present. The timeframe of the show, 1994-2008, is important in that the first works constitution And Bill of rights as ‘erotic’ art. At what point do you think the line should be drawn Additionally, Verster is on the Film and Publication Review Board
were made at the time of the birth of our democracy.
“Verster was 1994 marked the beginning of democracy in South Africa. The Constitution of
Verster’s process of costume design does not include sewing or
between erotic art and pornography? Consider the intention or and is a trustee of the Durban Art Gallery, the Arts Work Trust,
About his work, Verster says, “In each work I write my own history, which in turn is entan- the first the Republic of South Africa, adopted in 1996, is the supreme law of the land and
making patterns. He rather sketches the designs and then pins the
fabric of his choice to mannequins in the shape of the design. At
message of each medium. Very Special Arts, Artists for Human Rights Trust and the African
gled with everyone else’s. We live several lives at once...Past and present rub shoul- artist that provides the foundation on which all other laws and policies are founded. It sets
this point, a dressmaker will extract a pattern from what Verster has Art Centre. He also serves on the committee of the National Arts
ders.” further, “I feel that my work in the last 14 years has taken a shift…Democracy, of course has maDe his life, out the rights of all South Africans, the principles by which the country is governed,
produced. “Where I lack specialist skills,” he explains, “I work with RefeRences
Festival in Grahamstown.
changed so much and freed us to work and think differently, so the exhibition intends to reflect this.”
his loVers and defines the roles and the responsibilities of the state. It is widely regarded as
those who have them”. Brown, C. (ed.) 2008. Past/Present: Works by Andrew
Today, Verster is still a relevant and dynamic artist. His work
The exhibition is a personal account of one man’s journey during a time of great change. for Verster, anD his sex being amongst the most progressive in the world.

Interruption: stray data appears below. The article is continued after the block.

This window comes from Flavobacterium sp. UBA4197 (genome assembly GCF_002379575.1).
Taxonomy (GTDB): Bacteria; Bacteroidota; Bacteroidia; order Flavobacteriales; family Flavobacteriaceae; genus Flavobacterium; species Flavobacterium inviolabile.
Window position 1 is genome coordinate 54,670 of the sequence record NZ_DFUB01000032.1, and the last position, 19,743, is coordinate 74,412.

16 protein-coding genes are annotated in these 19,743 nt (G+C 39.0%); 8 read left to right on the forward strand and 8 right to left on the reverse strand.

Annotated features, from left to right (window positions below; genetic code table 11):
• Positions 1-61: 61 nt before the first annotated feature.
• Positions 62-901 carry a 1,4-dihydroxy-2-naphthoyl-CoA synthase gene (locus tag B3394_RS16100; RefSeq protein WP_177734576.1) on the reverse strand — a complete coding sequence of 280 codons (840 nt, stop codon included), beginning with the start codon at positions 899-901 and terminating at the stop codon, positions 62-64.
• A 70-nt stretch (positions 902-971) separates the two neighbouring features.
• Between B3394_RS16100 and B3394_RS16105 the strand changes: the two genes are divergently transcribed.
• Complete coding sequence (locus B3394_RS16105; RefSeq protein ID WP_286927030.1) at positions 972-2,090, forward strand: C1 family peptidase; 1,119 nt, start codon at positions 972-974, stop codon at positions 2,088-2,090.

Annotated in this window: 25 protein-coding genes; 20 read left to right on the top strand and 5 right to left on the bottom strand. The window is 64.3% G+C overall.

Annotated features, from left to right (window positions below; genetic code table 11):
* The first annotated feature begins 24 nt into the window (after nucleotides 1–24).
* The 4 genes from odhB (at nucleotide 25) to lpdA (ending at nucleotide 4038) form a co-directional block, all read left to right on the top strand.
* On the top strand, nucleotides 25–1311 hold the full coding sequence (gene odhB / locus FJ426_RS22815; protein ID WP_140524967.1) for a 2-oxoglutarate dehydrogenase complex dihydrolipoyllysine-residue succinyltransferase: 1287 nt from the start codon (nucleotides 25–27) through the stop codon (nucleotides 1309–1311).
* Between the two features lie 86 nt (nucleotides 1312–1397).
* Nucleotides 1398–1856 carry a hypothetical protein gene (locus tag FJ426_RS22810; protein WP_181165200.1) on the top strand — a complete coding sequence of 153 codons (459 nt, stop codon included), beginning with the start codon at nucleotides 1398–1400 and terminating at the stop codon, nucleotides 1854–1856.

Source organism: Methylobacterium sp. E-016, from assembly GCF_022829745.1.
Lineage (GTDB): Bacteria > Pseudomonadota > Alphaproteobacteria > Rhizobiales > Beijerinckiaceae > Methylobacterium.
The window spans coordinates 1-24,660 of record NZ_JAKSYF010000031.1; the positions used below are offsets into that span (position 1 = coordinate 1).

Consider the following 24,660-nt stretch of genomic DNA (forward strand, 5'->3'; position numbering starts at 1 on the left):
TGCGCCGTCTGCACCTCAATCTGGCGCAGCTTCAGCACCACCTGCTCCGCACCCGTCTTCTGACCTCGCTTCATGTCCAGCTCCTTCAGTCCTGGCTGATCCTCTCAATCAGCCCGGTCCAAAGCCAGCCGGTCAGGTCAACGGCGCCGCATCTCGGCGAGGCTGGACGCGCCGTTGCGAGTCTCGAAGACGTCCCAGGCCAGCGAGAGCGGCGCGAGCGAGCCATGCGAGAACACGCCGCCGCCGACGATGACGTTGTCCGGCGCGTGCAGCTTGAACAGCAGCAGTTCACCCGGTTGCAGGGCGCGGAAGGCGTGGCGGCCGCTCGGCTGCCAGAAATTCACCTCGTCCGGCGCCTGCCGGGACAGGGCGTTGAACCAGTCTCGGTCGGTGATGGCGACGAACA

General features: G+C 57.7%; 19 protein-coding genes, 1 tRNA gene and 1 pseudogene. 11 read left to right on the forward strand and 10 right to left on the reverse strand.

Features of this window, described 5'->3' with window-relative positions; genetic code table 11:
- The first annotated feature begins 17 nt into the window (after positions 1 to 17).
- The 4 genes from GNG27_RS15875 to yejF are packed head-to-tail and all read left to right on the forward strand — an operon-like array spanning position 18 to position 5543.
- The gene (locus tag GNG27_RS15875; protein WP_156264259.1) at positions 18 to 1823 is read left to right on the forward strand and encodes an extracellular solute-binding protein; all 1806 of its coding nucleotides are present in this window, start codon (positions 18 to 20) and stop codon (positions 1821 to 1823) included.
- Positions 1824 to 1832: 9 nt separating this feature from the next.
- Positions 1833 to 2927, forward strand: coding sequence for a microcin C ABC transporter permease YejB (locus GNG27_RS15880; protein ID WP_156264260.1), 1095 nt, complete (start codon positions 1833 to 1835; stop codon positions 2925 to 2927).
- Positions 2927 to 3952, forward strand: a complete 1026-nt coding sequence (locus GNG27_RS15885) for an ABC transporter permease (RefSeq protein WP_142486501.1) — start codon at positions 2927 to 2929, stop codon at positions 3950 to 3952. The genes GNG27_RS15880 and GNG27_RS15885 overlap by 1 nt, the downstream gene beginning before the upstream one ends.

Apart from the confrontational sexuality of the Rude Boys series,
Verster from 1994-2008. durban: Fishwicks.
Brown, C. 2009. “Past/Present: works by Andrew continues to push boundaries and surprise audiences. Verster
our new constitution, adopted in 1996, marked his ‘becoming legal’ as a gay man. Because of this, the subject The Bill of Rights, included in the Constitution, lists and affirms the democratic
‘Past/Present’ avoids neat categorisation by critics tempted to pin Verster from 1994-2008”. educational supplement. considers himself first and foremost a painter, and on the subject
many of the works reveal a preoccupation with the male form, which is treated with blunt matter-of-
factness in series such as Rude Boys (1994) and Bodyworks (2006). clive van den Berg, who was
of his work” values of human dignity, equality and freedom and mandates the state to respect,
the exhibition as part of a gay aesthetic or sensibility. The volume of
durban: durban Art Gallery.
iloveindia. African tattoos. [Online]. Available: http:// of his life’s work has this to say: “Unless painting is something
promote and fulfil these. It includes, amongst others, the rights to freedom of tattoos.iloveindia.com/tattoo-history/tattooing-in- more than making pictures, I’ve missed the point.”
taught by Verster at the University of natal in Pietermaritzburg in the 1980s, remembers him as “the work, coupled with the sheer diversity of skill and material, renders africa.html. [2009, March 11].
expression, sexual orientation, culture and religion.